*See Pediatric Hemostasis References section in Coagulation Guidelines for Specimen Handling and Processing.

Interpretation
Provides information to assist in interpretation of the test results

Values less than 70% to 75% may represent a congenital deficiency state, if acquired deficiencies can be excluded.

 

Protein C antigen and activities generally are undetectable in individuals with severe, homozygous protein C deficiency.

 

Acquired protein C deficiency is of uncertain clinical hemostatic significance.

 

The clinical significance of increased protein C is unknown.

Cautions
Discusses conditions that may cause diagnostic confusion, including improper specimen collection and handling, inappropriate test selection, and interfering substances

No significant cautionary statements

Clinical Reference
Recommendations for in-depth reading of a clinical nature

1. Mannucci PM, Owen WG: Basic and clinical aspects of proteins C and S. In: Bloom AL, Thomas DP, eds. Haemostasis and Thrombosis. 2nd ed. Edinburgh, Churchill Livingstone; 1987:452-464

2. Marlar RA, Mastovich S: Hereditary protein C deficiency: a review of the genetics, clinical presentation, diagnosis and treatment. Blood Coagul Fibrinolysis. 1990 Aug;1(3):319-330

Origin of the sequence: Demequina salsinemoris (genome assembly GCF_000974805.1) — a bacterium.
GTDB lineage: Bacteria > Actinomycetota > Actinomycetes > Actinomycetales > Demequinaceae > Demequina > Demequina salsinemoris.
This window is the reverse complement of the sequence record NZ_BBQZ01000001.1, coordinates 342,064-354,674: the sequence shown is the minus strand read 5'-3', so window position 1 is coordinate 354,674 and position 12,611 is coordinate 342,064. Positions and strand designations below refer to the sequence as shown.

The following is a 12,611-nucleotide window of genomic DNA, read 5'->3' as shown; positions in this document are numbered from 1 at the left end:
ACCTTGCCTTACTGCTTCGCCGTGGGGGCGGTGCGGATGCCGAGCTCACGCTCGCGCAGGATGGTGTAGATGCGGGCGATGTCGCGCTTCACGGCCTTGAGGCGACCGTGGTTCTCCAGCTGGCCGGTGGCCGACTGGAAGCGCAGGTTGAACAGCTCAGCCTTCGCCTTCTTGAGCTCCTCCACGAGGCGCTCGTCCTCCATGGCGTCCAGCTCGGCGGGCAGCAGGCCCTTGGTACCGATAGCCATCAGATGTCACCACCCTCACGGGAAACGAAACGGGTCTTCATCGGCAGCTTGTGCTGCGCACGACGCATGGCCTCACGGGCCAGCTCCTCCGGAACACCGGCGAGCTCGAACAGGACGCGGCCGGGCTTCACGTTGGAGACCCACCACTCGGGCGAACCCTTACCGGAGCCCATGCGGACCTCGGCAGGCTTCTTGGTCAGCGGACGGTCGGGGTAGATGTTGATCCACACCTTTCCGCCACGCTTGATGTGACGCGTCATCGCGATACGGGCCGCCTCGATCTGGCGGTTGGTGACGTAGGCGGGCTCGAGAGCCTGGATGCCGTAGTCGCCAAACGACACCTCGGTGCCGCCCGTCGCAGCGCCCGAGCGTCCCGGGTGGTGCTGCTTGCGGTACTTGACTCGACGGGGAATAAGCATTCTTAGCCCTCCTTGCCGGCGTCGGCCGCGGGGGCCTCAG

3. Marlar RA, Montgomery RR, Broekmans AW: Diagnosis and treatment of homozygous protein C deficiency. Report of the Working Party on Homozygous Protein C Deficiency of the Subcommittee on Protein C and Protein S, International Committee on Thrombosis and Haemeostasis. J Pediatr. 1989 Apr;114(4 Pt 1):528-534

4. Miletrich J, Sherman L, Broze G Jr: Absence of thrombosis in subjects with heterozygous protein C deficiency. N Engl J Med. 1987 Oct 15;317(16):991-996

5. Cooper PC, Pavlova A, Moore GW, Hickey KP, Marlar RA: Recommendations for clinical laboratory testing for protein C deficiency, for the subcommittee on plasma coagulation inhibitors of the ISTH. J Thromb Haemost. 2020 Feb;18(2):271-277

Special Instructions
Library of PDFs including pertinent information and forms related to the test

Method Description
Describes how the test is performed and provides a method-specific reference

Protein C antigen is quantitated by enzyme-linked immunoassay (ELISA) using monospecific antibody. The assay is performed using the REAADS PCAg kit on a Janus G3 integrated system, which includes a BioTek microplate reader.(Package insert: REAADS Protein C Antigen Test Kit. Corgenix, Inc; 08/2015)

PDF Report
Indicates whether the report includes an additional document with charts, images or other enriched information

No

Day(s) Performed
Outlines the days the test is performed. This field reflects the day that the sample must be in the testing laboratory to begin the testing process and includes any specimen preparation and processing time before the test is performed. Some tests are listed as continuously performed, which means that assays are performed multiple times during the day.

Monday through Friday

Report Available
The interval of time (receipt of sample at Mayo Clinic Laboratories to results available) taking into account standard setup days and weekends. The first day is the time that it typically takes for a result to be available. The last day is the time it might take, accounting for any necessary repeated testing.